Daily Monitor (Uganda)

03/19/2015 Malaria cases on the increase - new study

According to the World Health Organisation, at least 584,000 people, mostly children in sub-Saharan Africa, were estimated to have died of malaria in 2013.

Fast Company

03/05/2015 More African Farmland Means More Food—But Also More Plague?

Hundreds of people have died of the plague in Tanzania in the last 30 years, and now scientists think they know why the disease is making a comeback.

Climate Wire

03/04/2015 Human Price of Forest Destruction Paid in Plague

Deforestation to expand agricultural lands may be doing more than contributing to carbon emissions; it could also be exposing more people to diseases like the "Black Death," which devastated populations in the Middle Ages.

NPR's Goats and Soda

02/23/2015 Good News: More Crops! Bad News: More Plague!

Africa needs more food. And to get more food, you need more farmland. There's a relatively simple solution — it's called "land conversion," and it can mean creating new fields to grow crops next to fragments of forest. Only there's a catch. The rats of the forest are drawn to the crops of the farmland — and to the grains that farmers often store outside their homes. And those rats can carry the bacteria that causes plague — the very same plague responsible for claiming millions of lives during the Middle Ages.

National Geographic

11/21/2014 More Than Ebola, Other Tropical Diseases Pose Growing Threat to U.S.

Three tropical diseases—dengue, chagas, and chikungunya—may establish U.S. footholds.

New York Times

11/10/2014 A Rare Form of Malaria Is Spreading in Malaysia

This research was presented by Balbir Singh, the director of malaria research at the University of Malaysia at Sarawak, at the 2014 Annual Meeting of the American Society of Tropical Medicine and Hygiene in New Orleans.

Al Jazeera America

11/07/2014 Kissing bug disease creeps into US, but symptoms often missed

Hundreds of thousands of people in the United States have been infected with the potentially fatal kissing bug disease, but U.S. health care workers’ lack of awareness often prevents successful diagnosis and treatment, according to a report released this week.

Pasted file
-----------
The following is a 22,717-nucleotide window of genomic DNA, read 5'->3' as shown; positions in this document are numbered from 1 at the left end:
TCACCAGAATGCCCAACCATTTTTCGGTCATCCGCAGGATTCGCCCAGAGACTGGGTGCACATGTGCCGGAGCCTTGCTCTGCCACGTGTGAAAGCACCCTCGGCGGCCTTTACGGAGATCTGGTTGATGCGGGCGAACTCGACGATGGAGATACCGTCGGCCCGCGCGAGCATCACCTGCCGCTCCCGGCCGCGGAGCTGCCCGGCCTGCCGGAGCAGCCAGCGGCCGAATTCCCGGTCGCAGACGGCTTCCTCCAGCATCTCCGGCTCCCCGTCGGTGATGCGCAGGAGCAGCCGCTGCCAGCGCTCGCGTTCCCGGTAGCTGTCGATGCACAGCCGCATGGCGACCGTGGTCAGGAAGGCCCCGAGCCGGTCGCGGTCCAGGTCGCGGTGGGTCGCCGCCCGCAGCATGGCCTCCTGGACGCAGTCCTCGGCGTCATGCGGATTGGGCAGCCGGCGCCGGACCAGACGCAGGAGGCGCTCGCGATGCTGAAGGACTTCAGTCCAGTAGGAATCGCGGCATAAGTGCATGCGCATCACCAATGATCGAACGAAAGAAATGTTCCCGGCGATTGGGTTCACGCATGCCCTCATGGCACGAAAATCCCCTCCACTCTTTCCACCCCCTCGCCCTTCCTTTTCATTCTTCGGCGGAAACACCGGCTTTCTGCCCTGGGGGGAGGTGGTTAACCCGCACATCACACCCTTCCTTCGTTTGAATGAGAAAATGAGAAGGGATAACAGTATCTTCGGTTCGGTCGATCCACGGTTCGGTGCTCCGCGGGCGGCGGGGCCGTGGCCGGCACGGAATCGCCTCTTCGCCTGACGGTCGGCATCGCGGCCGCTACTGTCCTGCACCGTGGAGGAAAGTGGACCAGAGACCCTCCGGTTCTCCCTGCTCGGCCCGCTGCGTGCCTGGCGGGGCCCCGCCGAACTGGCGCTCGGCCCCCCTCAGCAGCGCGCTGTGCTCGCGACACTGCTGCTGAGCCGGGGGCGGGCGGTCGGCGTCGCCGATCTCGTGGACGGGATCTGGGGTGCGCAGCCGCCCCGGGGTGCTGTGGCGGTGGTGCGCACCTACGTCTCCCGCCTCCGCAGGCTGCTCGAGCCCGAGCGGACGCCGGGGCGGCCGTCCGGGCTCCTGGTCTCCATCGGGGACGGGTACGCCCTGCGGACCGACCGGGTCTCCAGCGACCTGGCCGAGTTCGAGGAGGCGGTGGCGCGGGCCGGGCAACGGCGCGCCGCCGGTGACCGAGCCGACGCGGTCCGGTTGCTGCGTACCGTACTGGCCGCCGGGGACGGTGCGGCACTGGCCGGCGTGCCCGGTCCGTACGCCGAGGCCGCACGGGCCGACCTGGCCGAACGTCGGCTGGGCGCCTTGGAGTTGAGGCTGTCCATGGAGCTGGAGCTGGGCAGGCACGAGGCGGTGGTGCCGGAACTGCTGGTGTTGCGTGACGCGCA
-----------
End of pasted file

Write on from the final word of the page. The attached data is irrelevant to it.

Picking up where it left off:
The Times (South Africa)

11/06/2014 Putting bite on snake venom

Scientists testing a DNA swab were able to identify the species that had bitten someone 100% of the time. Now they are in the process of developing a rapid diagnostic dip stick for snakebite victims. The study was conducted at three medical facilities in Nepal - a country with a high incidence of snakebite.

Salon

11/05/2014 Another horrific tropical disease is making headway in the U.S.

Doctors with recent, first-hand experience treating the only disease anyone wants to talk about right now were barred from attending a major medical conference, leaving the annual meeting of the American Society of Tropical Medicine and Hygiene a bit light on the Ebola this year. Fortunately, the researchers who did attend had plenty of other scary, tropical diseases to discuss, like Chagas, an emerging threat that most Americans don’t see coming.

Bloomberg

11/05/2014 Some Ebola Patients Should Get Placebo in Drug Tests: FDA

Some Ebola patients need to forgo potentially life-saving treatments so researchers can see how they fare compared to people who get the experimental drugs, a Food and Drug Administration official said today.

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